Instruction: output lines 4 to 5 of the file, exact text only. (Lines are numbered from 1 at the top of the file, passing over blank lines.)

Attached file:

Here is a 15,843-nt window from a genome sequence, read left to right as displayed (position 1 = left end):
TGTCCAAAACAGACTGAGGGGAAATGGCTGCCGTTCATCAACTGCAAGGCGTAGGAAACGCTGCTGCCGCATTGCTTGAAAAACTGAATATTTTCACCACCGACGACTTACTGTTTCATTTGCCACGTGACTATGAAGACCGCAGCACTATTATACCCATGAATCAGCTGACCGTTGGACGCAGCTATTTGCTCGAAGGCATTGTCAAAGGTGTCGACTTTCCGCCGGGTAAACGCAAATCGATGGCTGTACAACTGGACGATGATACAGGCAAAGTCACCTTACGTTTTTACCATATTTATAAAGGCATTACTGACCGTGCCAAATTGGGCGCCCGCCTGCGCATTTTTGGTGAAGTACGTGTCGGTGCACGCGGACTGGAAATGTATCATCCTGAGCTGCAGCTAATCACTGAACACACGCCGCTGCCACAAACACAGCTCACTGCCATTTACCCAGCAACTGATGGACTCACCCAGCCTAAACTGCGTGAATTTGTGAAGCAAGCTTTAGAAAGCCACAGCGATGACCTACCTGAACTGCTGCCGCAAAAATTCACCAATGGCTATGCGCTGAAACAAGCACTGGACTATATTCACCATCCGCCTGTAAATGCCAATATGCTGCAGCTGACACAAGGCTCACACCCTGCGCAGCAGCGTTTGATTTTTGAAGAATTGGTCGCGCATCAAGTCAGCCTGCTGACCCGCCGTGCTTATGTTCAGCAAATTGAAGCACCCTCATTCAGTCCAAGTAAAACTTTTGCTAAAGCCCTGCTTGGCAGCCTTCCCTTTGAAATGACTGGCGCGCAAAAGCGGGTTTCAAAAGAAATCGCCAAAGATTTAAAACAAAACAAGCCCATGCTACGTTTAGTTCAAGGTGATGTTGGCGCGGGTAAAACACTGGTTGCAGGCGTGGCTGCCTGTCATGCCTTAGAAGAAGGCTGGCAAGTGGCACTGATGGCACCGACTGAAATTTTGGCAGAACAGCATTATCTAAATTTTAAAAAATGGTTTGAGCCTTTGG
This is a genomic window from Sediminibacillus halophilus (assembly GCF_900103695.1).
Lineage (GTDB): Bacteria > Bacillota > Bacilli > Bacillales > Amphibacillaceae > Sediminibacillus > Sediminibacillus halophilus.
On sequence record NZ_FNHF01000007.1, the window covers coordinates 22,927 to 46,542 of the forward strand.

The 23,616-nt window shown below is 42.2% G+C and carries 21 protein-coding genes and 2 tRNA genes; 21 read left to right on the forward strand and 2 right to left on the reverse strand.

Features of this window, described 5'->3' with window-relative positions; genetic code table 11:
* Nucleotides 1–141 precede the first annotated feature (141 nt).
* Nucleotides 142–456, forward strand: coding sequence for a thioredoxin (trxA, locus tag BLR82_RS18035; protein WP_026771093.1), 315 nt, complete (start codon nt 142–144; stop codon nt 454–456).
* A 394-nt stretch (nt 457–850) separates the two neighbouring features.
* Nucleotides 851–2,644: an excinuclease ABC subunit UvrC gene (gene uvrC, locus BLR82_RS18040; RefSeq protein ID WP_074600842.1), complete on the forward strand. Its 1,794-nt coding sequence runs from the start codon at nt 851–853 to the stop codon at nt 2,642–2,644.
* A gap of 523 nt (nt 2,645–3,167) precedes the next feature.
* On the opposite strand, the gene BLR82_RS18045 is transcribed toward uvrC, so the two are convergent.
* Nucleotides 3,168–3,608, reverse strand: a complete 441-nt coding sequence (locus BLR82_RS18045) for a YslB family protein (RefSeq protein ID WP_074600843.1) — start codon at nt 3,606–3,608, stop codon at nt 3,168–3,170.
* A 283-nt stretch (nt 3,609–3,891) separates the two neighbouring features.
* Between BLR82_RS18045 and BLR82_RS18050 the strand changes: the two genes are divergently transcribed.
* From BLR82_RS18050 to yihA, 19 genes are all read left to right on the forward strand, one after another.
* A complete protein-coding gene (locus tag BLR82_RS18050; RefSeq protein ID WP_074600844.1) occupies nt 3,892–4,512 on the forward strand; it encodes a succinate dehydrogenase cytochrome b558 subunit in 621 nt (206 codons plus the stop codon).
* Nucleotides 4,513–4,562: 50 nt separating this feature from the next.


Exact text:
Lineage (GTDB): Bacteria > Bacillota > Bacilli > Bacillales > Amphibacillaceae > Sediminibacillus > Sediminibacillus halophilus.
On sequence record NZ_FNHF01000007.1, the window covers coordinates 22,927 to 46,542 of the forward strand.